If the previous five issues have established anything about MS. MARVEL, it is a tone of unbridled, gleeful joy punctuated by the kinds of teen problems that are less angsty and more ripe for sympathy tinged with chuckles. At the very least we’re laughing WITH Kamala rather than AT her...most of the time, anyway. I mean come on, sometimes she brings it on herself. G. Willow Wilson has gone out of her way to make Ms. Marvel about as relatable a superhero as you can get while still being a truly unique voice in comic books, mainstream and otherwise. Too general and she’d have nothing to make her stand out, but leaning too hard in the other direction makes her a human soapbox defined by her situation rather than her actions. The way Wilson writes her is JUST right. This issue shows a Kamala who’s acclimating nicely to her new powers, even taking on some pretty outlandish forms, until her parents, at their wits end, send her to their local Sheikh for guidance. Defying Kamala’s expectations, he sends her on a sort of spirit quest to find a mentor that can help her after she reveals that she’s been getting in trouble because she’s helping others. She’s just not...great at it. Who she runs across in the sewers, tracking down more of the Inventor’s twisted...inventions should fill the role. The pacing in this issue is perfect, giving us a great look at how Ms. Marvel is changing and adjusting, but still learning in the process AND juggling everything else in her life. We also learn the identity of the Inventor and...after last issue’s reveal left me scratching my head, I couldn’t be happier with what they establish here. This issue is light on drama, but still has plenty of thrills and goes all-out, completely successfully, on the laughs.
Jacob Wyatt tags in for Adrian Alphona and I’d be lying if I said I didn’t have some trepidation about this switch-up. Alphona was SUCH a huge part of defining this book that I wasn’t sure ANYone could take his place, let alone an artist I hadn’t heard of. A quick perusal of his work allayed a great many of my fears but actually seeing the visuals allayed a great many more. This is a beautiful book and while it doesn’t have the same ultra-fluid look, it brings an easy glee to the writing. This isn’t to say the characters look stiff, when action jumps off there’s a very natural motion to each panel, and I haven’t even brought up the beautiful color palette courtesy of series regular Ian Herring. The colors are on-point all the time, and Herring doesn’t get an easy job with a huge diversity of settings and lighting to choose from, but he sets the tone and setting perfectly each time.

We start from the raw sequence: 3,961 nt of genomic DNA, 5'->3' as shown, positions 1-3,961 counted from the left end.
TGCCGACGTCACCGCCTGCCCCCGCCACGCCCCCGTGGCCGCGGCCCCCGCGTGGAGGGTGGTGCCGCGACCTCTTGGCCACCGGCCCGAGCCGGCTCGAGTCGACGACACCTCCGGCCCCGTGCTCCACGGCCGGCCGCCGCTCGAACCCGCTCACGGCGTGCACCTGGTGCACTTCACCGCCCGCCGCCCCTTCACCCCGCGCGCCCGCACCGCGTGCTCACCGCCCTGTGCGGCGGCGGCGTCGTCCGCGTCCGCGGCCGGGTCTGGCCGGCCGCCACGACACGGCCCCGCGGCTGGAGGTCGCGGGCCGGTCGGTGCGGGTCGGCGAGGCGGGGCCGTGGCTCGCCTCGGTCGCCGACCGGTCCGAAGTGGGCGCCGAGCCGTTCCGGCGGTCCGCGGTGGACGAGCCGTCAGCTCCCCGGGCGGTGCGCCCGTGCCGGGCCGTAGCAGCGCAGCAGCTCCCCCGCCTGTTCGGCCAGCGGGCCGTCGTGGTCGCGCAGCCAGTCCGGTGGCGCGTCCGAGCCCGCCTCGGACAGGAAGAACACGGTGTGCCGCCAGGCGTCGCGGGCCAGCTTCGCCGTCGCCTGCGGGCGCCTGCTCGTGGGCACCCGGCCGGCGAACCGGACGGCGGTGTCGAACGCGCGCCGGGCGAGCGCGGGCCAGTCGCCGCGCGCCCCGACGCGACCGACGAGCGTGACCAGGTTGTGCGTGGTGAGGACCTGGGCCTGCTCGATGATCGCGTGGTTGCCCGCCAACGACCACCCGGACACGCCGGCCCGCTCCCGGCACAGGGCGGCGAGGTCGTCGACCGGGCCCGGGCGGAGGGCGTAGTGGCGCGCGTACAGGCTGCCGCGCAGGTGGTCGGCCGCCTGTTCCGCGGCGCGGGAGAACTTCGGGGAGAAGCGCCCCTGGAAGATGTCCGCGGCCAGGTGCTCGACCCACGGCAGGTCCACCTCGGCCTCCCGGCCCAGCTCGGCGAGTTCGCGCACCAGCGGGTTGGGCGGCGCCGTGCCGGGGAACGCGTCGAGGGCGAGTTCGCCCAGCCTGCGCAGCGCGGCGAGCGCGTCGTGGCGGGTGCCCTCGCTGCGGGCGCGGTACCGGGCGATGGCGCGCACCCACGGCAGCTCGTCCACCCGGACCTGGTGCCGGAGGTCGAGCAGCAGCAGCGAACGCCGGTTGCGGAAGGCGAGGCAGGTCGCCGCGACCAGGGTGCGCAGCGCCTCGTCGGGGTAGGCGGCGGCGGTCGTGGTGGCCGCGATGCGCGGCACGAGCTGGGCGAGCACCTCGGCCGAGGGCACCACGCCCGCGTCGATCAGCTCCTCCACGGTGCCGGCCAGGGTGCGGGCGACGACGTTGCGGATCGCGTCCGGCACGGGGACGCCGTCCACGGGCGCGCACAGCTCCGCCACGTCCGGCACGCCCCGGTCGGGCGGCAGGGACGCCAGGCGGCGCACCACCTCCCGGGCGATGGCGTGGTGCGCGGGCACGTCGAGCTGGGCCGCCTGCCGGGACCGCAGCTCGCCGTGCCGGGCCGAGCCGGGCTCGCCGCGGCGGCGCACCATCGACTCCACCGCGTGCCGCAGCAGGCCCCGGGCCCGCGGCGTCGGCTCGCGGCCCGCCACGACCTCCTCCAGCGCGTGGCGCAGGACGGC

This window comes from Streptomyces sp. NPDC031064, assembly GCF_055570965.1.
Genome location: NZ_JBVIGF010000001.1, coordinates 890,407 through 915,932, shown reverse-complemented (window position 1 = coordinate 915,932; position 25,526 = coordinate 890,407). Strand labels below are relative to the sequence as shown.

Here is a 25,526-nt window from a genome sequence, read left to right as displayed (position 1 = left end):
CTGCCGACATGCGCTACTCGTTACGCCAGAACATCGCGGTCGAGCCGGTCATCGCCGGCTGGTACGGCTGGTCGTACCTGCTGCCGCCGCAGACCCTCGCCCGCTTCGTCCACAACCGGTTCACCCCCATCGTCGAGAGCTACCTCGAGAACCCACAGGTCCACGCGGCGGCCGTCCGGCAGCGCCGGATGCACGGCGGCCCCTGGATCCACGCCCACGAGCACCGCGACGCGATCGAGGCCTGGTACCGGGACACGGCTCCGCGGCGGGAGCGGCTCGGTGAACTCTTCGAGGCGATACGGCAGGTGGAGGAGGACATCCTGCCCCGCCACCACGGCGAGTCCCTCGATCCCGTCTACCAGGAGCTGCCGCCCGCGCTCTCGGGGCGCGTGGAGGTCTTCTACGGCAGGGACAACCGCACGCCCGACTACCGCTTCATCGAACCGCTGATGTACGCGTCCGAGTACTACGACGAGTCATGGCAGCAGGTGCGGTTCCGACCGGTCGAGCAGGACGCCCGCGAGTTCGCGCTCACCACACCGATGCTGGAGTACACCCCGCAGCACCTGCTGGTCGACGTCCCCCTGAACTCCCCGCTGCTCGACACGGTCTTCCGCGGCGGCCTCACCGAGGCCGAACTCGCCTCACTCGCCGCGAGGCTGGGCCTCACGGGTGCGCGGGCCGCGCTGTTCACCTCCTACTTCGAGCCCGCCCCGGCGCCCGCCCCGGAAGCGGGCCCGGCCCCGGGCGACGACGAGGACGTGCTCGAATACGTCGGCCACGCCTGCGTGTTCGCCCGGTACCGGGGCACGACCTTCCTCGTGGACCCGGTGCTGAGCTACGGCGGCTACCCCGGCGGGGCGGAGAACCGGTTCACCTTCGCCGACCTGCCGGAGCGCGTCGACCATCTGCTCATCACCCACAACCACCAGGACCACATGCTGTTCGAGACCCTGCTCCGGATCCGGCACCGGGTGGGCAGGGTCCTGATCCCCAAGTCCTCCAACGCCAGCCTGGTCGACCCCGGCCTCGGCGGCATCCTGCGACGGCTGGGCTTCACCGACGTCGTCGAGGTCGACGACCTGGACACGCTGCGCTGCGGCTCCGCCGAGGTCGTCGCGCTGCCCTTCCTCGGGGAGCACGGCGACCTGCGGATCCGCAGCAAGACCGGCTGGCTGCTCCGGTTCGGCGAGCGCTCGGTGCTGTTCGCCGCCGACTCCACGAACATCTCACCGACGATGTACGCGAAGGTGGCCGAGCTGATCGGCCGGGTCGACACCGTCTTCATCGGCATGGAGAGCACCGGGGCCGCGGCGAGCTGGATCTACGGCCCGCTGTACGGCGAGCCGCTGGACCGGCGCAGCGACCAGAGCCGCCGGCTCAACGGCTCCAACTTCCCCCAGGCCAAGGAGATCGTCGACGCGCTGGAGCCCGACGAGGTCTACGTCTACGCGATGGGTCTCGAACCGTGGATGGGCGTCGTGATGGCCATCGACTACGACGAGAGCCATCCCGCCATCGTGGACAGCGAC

The ultra-fluidity that I mentioned before is only really missed whenever Ms. Marvel engages with her elasticity. This is the only time I feel like the art fell a little flat, looking more like exaggerated perspective shots than superpowers.
It’s certainly not a major complaint and the new artist acquits himself amazingly well, which isn’t an easy feat when filling in for someone with such a one-of-a-kind look as Alphona. But Wyatt’s look is definitely all his own as well, so the uplifting tone of whimsy is maintained seamlessly. This is, very simply, one of the most fun books on the shelf and this issue continues that. Even Mr. Jack-Of-All-Books fits in perfectly and I’m actually hoping he sticks around for a few more issues, not just because of who he is, but how well I think he’d fit in...or really NOT fit in, which is always the funnier option.